Abnormal dog behaviours are often overlooked during their early stages. Many dog owners misinterpret these behaviours. As a result, dogs end up in animal shelters because they have become too difficult to handle.
How do you manage abnormal behaviour in dogs and avoid these grim possibilities? Understanding the causes behind abnormal dog behavior problems is the first step in finding a solution.
What can cause behaviour changes in dogs?
Did your pup suddenly decide to disobey your command, which left you wondering, why is my dog suddenly misbehaving? A wide variety of factors can cause the development of sudden abnormal dog behavior. Here are the most common reasons behind it:
Abnormal Dog behaviour Cause #1 – Breed
Some dog breeds have strong natural canine instincts than others because of how they were bred. For instance, scenthounds such as Beagles are slaves to their noses and may develop an unhealthy obsession for food.
Dobermans, who are primarily bred as protection dogs, may bark at individuals they see as a threat to their family. These innate traits cannot be completely removed. However, these can be prevented from turning into destructive behaviors through consistently training your dog.
Abnormal Dog behaviour Cause #2 – Genetics
Unusual behaviour in dogs can be a result of genetic issues. Poorly bred dogs may suffer from unstable temperaments, which they inherited from their parents.
Genetic issues usually manifest during a dog’s puppyhood stage. Moreover, behavior modification rarely works as a solution to this problem.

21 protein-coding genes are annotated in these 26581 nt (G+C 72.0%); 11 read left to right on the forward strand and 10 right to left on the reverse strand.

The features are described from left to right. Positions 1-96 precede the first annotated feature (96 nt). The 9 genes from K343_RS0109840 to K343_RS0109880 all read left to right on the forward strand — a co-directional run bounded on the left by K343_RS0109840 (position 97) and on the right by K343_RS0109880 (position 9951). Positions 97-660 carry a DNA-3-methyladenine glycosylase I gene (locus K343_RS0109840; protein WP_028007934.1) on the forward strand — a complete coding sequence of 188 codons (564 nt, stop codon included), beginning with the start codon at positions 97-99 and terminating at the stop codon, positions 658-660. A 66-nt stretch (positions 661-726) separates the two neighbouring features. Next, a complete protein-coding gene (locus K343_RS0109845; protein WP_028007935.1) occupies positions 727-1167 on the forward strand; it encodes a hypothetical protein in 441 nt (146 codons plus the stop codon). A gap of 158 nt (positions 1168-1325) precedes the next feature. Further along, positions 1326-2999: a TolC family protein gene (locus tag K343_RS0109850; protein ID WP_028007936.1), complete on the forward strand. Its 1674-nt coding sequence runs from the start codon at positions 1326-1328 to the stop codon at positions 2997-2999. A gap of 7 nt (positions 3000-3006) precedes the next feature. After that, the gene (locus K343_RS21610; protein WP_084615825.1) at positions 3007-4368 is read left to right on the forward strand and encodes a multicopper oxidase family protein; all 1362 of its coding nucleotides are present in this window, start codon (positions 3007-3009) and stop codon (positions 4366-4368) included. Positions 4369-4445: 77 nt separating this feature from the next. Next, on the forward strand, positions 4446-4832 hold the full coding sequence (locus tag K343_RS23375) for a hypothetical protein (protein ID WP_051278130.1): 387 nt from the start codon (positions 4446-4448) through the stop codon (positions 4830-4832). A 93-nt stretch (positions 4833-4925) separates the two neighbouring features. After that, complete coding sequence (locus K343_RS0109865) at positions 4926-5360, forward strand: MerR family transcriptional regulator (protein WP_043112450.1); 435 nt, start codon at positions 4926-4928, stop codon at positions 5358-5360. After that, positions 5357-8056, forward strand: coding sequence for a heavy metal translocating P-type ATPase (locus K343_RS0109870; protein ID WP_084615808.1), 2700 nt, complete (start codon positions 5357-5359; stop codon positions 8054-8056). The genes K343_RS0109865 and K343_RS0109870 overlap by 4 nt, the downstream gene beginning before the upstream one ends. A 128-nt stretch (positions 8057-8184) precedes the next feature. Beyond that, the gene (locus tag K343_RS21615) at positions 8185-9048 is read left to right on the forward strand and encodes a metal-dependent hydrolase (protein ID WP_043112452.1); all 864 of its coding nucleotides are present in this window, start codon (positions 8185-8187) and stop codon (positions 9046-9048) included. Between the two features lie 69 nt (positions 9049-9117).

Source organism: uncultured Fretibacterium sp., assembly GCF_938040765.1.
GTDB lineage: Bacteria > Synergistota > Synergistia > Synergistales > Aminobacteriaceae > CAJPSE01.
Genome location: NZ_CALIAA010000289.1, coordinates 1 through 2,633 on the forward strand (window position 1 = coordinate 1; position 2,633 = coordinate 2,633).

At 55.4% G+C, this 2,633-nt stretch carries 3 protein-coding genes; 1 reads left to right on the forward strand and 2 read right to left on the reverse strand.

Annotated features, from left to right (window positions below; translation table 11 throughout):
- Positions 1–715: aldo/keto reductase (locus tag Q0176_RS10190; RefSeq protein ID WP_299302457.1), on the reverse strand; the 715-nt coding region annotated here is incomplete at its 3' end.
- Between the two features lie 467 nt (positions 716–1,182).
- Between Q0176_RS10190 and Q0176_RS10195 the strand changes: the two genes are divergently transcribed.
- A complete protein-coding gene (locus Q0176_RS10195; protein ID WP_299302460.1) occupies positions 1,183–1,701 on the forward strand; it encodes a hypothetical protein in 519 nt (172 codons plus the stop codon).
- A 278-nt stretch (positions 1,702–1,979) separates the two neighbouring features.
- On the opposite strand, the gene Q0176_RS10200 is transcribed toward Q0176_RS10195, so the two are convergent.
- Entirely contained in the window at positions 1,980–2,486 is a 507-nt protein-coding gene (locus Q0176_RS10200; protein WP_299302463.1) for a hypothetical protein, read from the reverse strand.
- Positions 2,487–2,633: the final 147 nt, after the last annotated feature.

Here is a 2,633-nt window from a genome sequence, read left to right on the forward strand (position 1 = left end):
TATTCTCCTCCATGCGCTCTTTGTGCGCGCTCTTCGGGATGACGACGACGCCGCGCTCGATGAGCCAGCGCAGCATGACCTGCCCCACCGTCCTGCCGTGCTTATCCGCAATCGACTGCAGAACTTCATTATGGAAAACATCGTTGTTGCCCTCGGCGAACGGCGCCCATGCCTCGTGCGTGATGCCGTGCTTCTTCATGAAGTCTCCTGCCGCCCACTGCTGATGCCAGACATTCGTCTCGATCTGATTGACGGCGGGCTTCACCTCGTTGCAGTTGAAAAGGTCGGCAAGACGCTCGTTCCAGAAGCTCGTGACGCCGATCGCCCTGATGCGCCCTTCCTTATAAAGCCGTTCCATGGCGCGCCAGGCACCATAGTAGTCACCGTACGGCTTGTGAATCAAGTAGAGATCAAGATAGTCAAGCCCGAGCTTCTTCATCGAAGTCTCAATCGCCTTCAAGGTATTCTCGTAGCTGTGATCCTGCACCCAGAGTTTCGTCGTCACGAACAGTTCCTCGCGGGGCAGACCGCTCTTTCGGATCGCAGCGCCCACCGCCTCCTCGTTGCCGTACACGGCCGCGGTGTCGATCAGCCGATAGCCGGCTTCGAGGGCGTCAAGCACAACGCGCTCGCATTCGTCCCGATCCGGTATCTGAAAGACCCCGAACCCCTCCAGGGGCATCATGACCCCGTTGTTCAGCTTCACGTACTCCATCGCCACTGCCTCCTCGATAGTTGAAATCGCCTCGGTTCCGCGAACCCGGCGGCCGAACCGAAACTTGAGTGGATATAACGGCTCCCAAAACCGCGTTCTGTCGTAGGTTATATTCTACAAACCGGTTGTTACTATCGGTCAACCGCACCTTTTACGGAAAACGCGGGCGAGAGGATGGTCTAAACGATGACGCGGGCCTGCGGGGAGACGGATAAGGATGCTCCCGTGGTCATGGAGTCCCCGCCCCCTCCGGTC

For this reason, dog owners need to do their research before getting a puppy. Find a reputable breeder. Make sure to check the parent dogs’ temperaments. The parent dogs should be well-socialised and even-tempered. Also, observe how the puppy interacts around his littermates.
Abnormal Dog behaviour Cause #3 – Health Problems
Medical conditions such as injuries and diseases often bring out aggressive behaviors in dogs.
Growling or biting is a common reaction of sick dogs when they are touched or moved. It is a way for dogs to express their pain and distress caused by their illness. Make sure to get your dog checked by the vet if he shows sudden changes in behaviour.
Abnormal Dog behaviour Cause #4 – Adolescence
Much like humans, puberty is the period for young dogs to challenge the world and their boundaries. Hence, abnormal puppy behavior may spike up around this stage in their life.
Puppies hit puberty when they are around 6 months old. It ends around 12–18 months of age. Regular obedience training will help you go through this period with your pup.
Monitor your pup closely to keep undesirable habits from developing. Also, to help your pup start his journey on the right foot, make sure to create a living environment that lowers his chances of committing mischief.
Abnormal Dog behaviour Cause #5 – Encouragement from Owners
Common dog behavior problems, such as begging for food, develop because of us. As a pet parent, you need to set up clear and consistent boundaries and rules for your dog.
Avoid spoiling him as it will lead to the formation of bad habits. Be a reliable leader. Guide him on how to be a well-behaved dog by not rewarding undesirable behaviour.